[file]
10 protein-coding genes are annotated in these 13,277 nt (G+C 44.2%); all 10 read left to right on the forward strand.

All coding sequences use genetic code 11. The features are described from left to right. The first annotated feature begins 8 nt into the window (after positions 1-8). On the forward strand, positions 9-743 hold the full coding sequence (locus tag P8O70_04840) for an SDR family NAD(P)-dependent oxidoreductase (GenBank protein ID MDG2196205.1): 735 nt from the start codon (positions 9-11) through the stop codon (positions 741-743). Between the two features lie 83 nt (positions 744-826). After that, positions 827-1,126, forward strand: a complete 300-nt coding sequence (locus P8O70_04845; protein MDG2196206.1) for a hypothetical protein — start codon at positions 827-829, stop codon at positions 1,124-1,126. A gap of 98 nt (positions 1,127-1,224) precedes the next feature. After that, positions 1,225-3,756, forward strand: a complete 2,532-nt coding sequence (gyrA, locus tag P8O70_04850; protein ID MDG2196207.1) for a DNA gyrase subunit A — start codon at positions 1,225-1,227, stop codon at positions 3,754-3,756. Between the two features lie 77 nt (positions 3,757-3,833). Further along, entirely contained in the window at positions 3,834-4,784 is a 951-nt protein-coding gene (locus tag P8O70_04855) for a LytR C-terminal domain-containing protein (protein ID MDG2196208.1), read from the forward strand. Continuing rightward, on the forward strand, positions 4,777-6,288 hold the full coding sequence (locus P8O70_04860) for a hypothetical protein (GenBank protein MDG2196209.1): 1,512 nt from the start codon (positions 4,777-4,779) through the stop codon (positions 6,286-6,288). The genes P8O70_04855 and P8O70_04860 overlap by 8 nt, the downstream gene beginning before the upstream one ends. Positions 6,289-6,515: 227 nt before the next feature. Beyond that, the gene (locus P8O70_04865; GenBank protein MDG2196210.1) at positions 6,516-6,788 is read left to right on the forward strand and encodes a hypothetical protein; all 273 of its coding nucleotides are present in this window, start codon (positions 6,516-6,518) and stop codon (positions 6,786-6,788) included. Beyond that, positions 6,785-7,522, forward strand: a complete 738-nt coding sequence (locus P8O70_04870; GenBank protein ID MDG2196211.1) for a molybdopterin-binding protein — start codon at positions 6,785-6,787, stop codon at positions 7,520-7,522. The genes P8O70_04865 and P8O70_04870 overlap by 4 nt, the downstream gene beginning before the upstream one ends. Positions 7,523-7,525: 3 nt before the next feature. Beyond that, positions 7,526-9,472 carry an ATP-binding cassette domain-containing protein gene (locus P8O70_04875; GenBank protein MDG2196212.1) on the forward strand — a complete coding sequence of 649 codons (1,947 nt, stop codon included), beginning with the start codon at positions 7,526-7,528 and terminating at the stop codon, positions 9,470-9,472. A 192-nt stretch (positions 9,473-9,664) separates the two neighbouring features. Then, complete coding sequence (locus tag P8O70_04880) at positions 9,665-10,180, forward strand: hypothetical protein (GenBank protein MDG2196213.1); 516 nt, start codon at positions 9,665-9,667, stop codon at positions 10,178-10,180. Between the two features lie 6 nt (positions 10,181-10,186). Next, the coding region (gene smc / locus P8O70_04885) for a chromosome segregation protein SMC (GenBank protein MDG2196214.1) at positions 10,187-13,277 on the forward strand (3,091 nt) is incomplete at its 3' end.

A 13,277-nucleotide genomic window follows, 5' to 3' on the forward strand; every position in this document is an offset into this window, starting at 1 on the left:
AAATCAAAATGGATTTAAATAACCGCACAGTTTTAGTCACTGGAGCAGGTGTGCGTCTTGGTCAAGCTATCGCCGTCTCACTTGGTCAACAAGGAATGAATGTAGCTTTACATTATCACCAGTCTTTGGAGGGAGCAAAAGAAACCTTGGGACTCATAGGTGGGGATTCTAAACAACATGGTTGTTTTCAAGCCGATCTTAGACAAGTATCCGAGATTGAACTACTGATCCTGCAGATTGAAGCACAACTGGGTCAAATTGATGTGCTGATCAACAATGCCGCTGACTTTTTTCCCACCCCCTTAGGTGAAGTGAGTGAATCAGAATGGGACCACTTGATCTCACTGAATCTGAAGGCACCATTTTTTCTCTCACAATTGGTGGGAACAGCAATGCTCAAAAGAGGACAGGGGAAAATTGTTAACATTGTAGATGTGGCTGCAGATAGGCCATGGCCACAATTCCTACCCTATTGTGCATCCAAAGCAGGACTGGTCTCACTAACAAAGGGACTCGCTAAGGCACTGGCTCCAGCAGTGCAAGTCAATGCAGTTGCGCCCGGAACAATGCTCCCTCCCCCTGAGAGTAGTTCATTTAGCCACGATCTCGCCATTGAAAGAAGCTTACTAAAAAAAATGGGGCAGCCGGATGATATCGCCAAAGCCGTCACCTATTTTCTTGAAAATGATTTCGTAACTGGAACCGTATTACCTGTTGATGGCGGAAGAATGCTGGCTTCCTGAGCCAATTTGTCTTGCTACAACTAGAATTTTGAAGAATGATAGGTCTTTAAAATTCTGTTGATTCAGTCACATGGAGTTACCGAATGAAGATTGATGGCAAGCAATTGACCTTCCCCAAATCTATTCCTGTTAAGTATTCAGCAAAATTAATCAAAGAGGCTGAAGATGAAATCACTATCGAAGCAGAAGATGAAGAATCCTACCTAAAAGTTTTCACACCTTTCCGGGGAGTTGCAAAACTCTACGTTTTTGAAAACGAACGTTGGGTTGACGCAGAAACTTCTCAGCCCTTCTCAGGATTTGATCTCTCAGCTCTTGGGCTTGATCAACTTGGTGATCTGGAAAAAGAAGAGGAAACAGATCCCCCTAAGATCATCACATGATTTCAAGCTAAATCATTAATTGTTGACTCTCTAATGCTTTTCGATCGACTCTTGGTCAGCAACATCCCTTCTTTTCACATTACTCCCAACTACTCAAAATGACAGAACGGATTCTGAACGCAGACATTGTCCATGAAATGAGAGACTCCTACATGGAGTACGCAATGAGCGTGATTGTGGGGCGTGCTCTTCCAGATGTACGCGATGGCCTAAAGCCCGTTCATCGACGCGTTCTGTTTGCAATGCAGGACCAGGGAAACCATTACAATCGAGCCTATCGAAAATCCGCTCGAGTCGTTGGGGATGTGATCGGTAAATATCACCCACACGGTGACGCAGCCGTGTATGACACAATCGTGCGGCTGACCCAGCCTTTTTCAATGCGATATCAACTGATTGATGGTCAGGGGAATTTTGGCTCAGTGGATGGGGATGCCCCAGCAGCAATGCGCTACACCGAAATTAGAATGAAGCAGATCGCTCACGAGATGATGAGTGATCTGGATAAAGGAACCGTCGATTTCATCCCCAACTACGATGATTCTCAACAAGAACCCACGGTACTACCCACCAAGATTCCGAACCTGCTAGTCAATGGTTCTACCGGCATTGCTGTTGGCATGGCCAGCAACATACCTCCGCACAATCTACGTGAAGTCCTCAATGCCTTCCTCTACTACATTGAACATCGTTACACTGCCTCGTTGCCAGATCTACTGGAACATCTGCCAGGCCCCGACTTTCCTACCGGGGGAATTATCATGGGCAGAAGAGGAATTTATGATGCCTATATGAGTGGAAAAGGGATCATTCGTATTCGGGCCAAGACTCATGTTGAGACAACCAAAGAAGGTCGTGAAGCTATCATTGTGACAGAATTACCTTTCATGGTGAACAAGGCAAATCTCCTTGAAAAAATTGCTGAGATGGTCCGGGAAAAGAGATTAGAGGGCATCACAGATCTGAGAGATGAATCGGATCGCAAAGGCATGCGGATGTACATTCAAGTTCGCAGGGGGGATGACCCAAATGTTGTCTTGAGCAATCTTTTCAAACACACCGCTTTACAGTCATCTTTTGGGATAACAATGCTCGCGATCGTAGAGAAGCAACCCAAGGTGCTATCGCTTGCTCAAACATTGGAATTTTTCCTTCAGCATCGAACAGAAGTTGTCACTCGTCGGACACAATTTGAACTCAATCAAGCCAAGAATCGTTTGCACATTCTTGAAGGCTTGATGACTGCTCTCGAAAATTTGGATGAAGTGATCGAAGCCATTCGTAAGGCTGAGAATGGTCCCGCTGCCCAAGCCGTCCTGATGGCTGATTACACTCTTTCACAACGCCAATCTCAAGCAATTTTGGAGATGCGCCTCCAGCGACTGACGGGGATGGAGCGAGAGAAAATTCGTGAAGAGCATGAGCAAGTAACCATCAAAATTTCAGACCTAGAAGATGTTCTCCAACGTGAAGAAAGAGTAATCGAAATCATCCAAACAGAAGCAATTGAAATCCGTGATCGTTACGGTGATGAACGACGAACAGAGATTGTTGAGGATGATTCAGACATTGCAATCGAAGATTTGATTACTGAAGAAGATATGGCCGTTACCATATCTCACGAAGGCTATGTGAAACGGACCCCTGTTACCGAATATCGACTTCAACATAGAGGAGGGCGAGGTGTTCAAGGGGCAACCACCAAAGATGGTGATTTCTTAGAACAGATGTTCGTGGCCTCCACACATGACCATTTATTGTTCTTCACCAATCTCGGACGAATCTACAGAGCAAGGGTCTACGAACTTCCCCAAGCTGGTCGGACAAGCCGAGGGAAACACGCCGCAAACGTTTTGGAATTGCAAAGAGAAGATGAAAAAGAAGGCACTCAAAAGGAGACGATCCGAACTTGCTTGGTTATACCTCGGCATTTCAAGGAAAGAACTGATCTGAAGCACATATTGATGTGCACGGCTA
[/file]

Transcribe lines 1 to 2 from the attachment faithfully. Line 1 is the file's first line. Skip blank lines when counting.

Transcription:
10 protein-coding genes are annotated in these 13,277 nt (G+C 44.2%); all 10 read left to right on the forward strand.

All coding sequences use genetic code 11. The features are described from left to right. The first annotated feature begins 8 nt into the window (after positions 1-8). On the forward strand, positions 9-743 hold the full coding sequence (locus tag P8O70_04840) for an SDR family NAD(P)-dependent oxidoreductase (GenBank protein ID MDG2196205.1): 735 nt from the start codon (positions 9-11) through the stop codon (positions 741-743). Between the two features lie 83 nt (positions 744-826). After that, positions 827-1,126, forward strand: a complete 300-nt coding sequence (locus P8O70_04845; protein MDG2196206.1) for a hypothetical protein — start codon at positions 827-829, stop codon at positions 1,124-1,126. A gap of 98 nt (positions 1,127-1,224) precedes the next feature. After that, positions 1,225-3,756, forward strand: a complete 2,532-nt coding sequence (gyrA, locus tag P8O70_04850; protein ID MDG2196207.1) for a DNA gyrase subunit A — start codon at positions 1,225-1,227, stop codon at positions 3,754-3,756. Between the two features lie 77 nt (positions 3,757-3,833). Further along, entirely contained in the window at positions 3,834-4,784 is a 951-nt protein-coding gene (locus tag P8O70_04855) for a LytR C-terminal domain-containing protein (protein ID MDG2196208.1), read from the forward strand. Continuing rightward, on the forward strand, positions 4,777-6,288 hold the full coding sequence (locus P8O70_04860) for a hypothetical protein (GenBank protein MDG2196209.1): 1,512 nt from the start codon (positions 4,777-4,779) through the stop codon (positions 6,286-6,288). The genes P8O70_04855 and P8O70_04860 overlap by 8 nt, the downstream gene beginning before the upstream one ends. Positions 6,289-6,515: 227 nt before the next feature. Beyond that, the gene (locus P8O70_04865; GenBank protein MDG2196210.1) at positions 6,516-6,788 is read left to right on the forward strand and encodes a hypothetical protein; all 273 of its coding nucleotides are present in this window, start codon (positions 6,516-6,518) and stop codon (positions 6,786-6,788) included. Beyond that, positions 6,785-7,522, forward strand: a complete 738-nt coding sequence (locus P8O70_04870; GenBank protein ID MDG2196211.1) for a molybdopterin-binding protein — start codon at positions 6,785-6,787, stop codon at positions 7,520-7,522. The genes P8O70_04865 and P8O70_04870 overlap by 4 nt, the downstream gene beginning before the upstream one ends. Positions 7,523-7,525: 3 nt before the next feature. Beyond that, positions 7,526-9,472 carry an ATP-binding cassette domain-containing protein gene (locus P8O70_04875; GenBank protein MDG2196212.1) on the forward strand — a complete coding sequence of 649 codons (1,947 nt, stop codon included), beginning with the start codon at positions 7,526-7,528 and terminating at the stop codon, positions 9,470-9,472. A 192-nt stretch (positions 9,473-9,664) separates the two neighbouring features. Then, complete coding sequence (locus tag P8O70_04880) at positions 9,665-10,180, forward strand: hypothetical protein (GenBank protein MDG2196213.1); 516 nt, start codon at positions 9,665-9,667, stop codon at positions 10,178-10,180. Between the two features lie 6 nt (positions 10,181-10,186). Next, the coding region (gene smc / locus P8O70_04885) for a chromosome segregation protein SMC (GenBank protein MDG2196214.1) at positions 10,187-13,277 on the forward strand (3,091 nt) is incomplete at its 3' end.